livestock farming in Ghana is a key aspect in Ghana’s agriculture system, contributing toward meeting food needs and providing a monetary income. While the majority of rural households keep some sort of livestock, commercial farming has become popular.
Each of Ghana’s regions has a preferred livestock production: chicken farming dominates the Southern region; cattle production is concentrated in the Northern Savannah zones; pig farming is active in the Accra and Ashanti regions; sheep and goat production is prevalent in every region. Raising livestock in Ghana can be a rewarding experience as long as the livestock is housed, fed and vaccinated properly.
The livestock sector contributes in direct products about 7 percent of agricultural GDP in 2001 and comprises mainly dairy and meat production, eggs, hides, skins and wool from cows, sheep, goats and poultry.
Livestock Farming in Ghana
Domestic livestock meat production is low and amounted to 66,283 metric tons in the year 2000 of which beef contributed about 27 percent, mutton about 18 percent, goat meat and pig meat about 17 percent each, and poultry meat about 21 percent (SRID, 2001) [According to FAO data there were also 57,000 metric tons of game meat produced in 2000].
Domestic milk production is estimated at 13,700 metric tons for the same period. Both the meat and milk production represent about 30 percent of the national animal protein requirements. The country depends on imports of livestock, meat and milk to meet the animal protein shortfall.
It is, however, difficult to estimate the amount of livestock and meat imported, as most of the live imports from the northern neighbors, Burkina Faso, Mali and Niger, are not recorded. The quantity of livestock product imports (through the main port at Tema) in 1998 was 22,727 metric tons; made up of 10,143.5 metric tons poultry, 1,724.0 metric tons beef, 757 metric tons pork, 9,941.1 metric tons dairy and 362.7 other products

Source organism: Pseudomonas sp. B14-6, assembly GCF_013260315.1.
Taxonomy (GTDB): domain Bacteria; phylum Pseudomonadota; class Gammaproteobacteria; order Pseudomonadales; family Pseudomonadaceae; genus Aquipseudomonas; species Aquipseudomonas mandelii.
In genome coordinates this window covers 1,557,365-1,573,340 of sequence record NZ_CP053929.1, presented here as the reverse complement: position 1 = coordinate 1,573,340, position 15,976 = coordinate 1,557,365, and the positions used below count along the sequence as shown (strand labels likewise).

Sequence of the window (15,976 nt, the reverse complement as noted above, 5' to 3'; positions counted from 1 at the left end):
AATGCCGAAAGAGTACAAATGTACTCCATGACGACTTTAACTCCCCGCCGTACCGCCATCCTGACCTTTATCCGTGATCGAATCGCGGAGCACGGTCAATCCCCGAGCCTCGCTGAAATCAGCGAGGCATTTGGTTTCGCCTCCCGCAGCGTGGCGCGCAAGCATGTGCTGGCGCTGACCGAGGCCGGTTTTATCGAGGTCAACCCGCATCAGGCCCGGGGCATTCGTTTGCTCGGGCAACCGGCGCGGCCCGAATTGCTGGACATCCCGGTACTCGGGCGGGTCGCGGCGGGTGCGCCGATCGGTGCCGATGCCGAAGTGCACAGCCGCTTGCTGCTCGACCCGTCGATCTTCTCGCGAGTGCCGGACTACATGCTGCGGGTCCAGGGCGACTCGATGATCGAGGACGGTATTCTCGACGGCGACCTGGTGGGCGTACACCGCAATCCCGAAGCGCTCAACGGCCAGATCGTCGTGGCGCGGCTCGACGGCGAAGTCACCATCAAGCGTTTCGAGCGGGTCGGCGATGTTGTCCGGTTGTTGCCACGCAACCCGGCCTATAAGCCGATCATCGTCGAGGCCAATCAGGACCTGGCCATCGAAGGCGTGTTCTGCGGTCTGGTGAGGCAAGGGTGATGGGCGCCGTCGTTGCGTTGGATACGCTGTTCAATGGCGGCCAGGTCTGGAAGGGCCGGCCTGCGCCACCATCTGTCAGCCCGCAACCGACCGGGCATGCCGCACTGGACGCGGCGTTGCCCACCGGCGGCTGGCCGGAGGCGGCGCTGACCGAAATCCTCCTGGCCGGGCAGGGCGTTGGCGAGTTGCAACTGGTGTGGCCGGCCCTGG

Livestock farming is the rearing of cattle, sheep, goats, horses, and poultry. Two types of livestock fanning may be distinguished, namely traditional or pastoral and commercial.
livestock farming in Ghana – Pastoral Farming
The system is also referred to as subsistence livestock farming or nomadic pastoralism. It refers to extensive grazing on natural pasture involving constant or seasonal migration of nomads and their livestock.
The smallholder agro-pastoralism, the main cattle production system in Ghana, is geared towards beef production. It is linked with milk production system whereby milk is shared between the herdsman and the calf, with the surplus going to the market. In this system, settled farmers whose main occupation is crop cultivation own livestock.
Ownership may be direct, personal and individual, or in the form of trusteeship for family group property held in trust. Where a large herd is found the owning family group may be several, varying widely in size and in relationship. It frequently occurs that the apparent owner is not the sole owner and he is unable either to authorize or approve extensive interventions without consultation with the co-owners.
The practice of herding under smallholder agro-pastoralism has not changed over decades. It has been described as a function of the type of settlement and distribution of the community, influenced by other factors such as proximity to the frontier, security of danger from predators and cattle thieves and by the availability of and quantity of grazing areas.